Time travel is a funny thing. Depending on the unique rules of the time travel no two time travel stories are the same. Recently re-released time travel novel Time’s Last Gift is much the same as it introduces rules I’ve never seen. What better way to add validity to your story if you can come up with some clever sciencey space time rules.
In Time’s Last Gift for instance, the science shows time travelers may not go back to a time where they are currently alive. On top of that there’s a time limit to how far back one can go so the longer you wait the less far you can go. In this novel’s case 12,000 B.C. is as far back as possible. How do they know? Because they tested it, making it even more real! Because of these interesting ideas this is one of the most inventive time travel stories I’ve ever read and, avoiding spoilers, there’s a real head trip by book’s end you’ll want to check out.
The plot is relatively simple, most likely to let the fantastical elements breathe. A team of four scientists have been tasked to go on the first time travel expedition. They are going to 12,000 B.C. to collect as many specimens as possible all in the name of science. The main protagonist, Gribardsun, is at the peak of human physical ability and incredibly good at language, survival skills and a slew of scientific necessities for the trip. He’s essentially the perfect human. As the scientists battle time sickness, local savages and jealousy amongst themselves they call into question Gribardsun’s origin. He speaks as if he came from a time much earlier than the 2070 launch date. In fact, his mannerisms and language sound as if he’s from 1800’s. Cue dramatic music.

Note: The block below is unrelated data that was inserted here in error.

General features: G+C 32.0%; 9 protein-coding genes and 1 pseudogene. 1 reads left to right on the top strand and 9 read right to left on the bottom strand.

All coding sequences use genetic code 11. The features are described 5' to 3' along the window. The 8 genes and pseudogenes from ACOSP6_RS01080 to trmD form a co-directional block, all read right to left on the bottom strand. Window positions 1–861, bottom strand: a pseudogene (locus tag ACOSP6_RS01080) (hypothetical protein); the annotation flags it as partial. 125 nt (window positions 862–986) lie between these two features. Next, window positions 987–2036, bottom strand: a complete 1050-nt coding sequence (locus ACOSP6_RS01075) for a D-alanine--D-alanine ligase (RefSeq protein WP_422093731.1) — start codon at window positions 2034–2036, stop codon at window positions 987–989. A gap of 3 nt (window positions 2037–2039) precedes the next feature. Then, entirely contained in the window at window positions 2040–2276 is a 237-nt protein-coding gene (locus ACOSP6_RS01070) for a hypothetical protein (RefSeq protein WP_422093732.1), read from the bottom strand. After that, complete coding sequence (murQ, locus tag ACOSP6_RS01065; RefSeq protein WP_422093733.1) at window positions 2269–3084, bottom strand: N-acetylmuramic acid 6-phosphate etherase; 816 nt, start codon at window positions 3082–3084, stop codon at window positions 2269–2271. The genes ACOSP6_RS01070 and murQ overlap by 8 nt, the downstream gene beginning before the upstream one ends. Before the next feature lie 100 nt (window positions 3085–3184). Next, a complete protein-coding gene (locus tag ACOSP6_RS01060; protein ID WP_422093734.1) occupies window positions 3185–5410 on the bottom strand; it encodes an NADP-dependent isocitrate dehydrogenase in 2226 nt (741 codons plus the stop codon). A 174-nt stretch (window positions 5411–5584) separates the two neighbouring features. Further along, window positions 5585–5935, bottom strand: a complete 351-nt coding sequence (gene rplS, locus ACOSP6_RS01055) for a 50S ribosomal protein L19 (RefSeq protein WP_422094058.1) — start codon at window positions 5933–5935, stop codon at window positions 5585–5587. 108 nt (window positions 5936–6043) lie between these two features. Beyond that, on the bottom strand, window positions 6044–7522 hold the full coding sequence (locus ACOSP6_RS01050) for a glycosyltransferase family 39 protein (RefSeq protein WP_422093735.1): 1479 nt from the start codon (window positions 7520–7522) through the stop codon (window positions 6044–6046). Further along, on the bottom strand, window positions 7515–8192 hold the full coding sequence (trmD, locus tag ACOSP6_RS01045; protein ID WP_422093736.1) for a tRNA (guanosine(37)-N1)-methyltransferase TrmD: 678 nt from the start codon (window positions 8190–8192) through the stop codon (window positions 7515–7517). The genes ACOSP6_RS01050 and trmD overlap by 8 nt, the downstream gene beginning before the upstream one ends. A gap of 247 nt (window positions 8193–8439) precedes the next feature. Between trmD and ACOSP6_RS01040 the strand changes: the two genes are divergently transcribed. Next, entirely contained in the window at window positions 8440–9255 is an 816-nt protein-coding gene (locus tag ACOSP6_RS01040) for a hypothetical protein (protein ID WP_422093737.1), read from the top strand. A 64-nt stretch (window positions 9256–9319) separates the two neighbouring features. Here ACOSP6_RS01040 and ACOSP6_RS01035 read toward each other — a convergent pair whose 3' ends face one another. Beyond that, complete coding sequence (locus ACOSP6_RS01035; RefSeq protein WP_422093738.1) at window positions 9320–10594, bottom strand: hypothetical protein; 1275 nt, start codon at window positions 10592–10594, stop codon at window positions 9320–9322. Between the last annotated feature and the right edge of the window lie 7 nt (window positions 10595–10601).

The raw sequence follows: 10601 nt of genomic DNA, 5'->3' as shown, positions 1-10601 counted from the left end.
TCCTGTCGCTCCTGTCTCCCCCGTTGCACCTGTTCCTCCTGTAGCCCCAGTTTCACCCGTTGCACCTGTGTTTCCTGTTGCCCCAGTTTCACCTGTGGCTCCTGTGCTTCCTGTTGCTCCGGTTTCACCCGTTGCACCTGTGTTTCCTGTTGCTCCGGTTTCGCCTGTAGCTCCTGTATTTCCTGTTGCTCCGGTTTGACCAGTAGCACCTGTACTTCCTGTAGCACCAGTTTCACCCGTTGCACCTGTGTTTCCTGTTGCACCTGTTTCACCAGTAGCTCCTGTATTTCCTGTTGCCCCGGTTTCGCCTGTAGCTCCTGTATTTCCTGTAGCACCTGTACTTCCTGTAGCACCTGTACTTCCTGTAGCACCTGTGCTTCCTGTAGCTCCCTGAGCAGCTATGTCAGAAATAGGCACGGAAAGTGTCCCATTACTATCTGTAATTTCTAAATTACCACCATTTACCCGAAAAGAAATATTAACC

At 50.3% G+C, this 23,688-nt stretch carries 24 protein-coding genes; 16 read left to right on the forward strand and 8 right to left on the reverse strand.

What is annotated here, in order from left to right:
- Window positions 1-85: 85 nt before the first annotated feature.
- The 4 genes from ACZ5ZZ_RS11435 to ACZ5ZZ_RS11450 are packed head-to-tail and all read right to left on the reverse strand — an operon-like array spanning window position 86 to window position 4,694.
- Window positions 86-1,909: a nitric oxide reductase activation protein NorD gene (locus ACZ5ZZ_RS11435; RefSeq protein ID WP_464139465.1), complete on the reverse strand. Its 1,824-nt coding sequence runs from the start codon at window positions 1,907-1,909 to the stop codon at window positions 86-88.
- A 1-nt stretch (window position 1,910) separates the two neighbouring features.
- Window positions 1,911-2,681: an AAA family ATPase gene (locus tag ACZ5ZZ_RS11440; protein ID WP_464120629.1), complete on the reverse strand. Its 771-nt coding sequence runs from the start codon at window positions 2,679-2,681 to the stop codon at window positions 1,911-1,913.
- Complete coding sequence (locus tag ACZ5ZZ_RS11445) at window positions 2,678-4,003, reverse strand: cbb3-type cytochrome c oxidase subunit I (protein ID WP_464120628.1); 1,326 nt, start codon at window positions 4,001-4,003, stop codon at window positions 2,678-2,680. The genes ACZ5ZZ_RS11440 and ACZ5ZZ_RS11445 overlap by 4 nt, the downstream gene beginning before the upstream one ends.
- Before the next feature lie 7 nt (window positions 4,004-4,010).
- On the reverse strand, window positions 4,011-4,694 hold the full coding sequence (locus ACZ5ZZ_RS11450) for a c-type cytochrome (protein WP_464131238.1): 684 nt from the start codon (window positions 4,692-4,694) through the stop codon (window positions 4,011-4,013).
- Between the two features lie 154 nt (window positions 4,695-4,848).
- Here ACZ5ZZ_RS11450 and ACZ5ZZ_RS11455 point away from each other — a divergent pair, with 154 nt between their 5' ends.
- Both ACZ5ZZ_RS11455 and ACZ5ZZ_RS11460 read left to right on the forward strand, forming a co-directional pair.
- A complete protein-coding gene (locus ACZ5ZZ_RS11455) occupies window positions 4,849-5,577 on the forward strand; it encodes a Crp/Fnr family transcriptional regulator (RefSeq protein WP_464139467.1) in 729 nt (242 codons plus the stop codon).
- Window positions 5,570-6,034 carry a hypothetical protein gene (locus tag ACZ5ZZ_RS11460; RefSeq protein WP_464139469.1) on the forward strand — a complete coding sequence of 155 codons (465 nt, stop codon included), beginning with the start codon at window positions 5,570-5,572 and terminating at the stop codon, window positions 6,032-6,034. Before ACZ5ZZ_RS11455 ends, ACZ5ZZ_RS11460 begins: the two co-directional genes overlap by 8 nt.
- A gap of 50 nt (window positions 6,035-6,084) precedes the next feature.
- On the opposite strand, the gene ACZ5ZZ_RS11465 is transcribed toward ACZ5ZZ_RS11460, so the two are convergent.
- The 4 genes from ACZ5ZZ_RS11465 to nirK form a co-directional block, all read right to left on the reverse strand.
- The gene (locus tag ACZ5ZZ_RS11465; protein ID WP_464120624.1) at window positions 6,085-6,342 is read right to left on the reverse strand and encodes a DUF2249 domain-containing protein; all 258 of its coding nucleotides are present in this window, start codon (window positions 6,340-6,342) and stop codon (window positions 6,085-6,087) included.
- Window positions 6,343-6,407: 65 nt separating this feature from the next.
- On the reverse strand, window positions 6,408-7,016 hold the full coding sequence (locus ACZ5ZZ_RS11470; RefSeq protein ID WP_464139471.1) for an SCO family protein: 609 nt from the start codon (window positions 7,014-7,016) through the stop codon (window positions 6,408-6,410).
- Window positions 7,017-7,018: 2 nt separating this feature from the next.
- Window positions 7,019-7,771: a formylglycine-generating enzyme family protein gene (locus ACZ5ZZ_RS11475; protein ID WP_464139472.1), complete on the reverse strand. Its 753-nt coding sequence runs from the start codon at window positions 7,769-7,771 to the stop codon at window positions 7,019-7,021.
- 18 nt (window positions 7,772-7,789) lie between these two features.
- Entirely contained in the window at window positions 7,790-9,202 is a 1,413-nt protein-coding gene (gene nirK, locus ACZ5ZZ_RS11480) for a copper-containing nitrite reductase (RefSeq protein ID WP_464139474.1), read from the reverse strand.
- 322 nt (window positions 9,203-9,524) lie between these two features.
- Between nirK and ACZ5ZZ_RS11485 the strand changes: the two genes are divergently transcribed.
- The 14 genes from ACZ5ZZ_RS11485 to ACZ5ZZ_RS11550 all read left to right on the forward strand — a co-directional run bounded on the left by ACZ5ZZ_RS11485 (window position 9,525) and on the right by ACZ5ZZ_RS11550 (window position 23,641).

Over the course of the novel the scientists must learn to live with the savages and slowly unravel a mystery they brought back with them. It’s an incredibly engrossing book that is written in a very modern way. Though published in 1972 it maintains a language that is interesting and exciting.The only gripe I could find was there wasn’t a lot of time traveling and thus was focused more on living in an ancient time. The last third of the book will astound you though and the conclusion is a great mind f--k.
Because this book is witness to many aspects of time travel you’ll probably want to take notes for your next expedition. I’ve collected the top ten tips to keep in mind when going back in time. Safe travels!
1. The further back you go, the more precautions you have to take. Language, health, knowledge of the cultures etc.
Judging by this photo you may need to master bear hunting, spear thrusting and horseback riding. Can you do it? Most importantly, will you look good doing it?
Obviously if you go back more than 200 years you’re going to want to learn how to ride a horse and brush up on the survival skills. You won’t be able to bring back a vehicle and even if you did you’d not only spook the natives but there won’t be any roads anyway. Don’t get me started on cultural taboos and customs to be aware of:
Walk like the natives.
The further back you go the more unfamiliar things will be. Either do your homework or be ready to roll with the punches.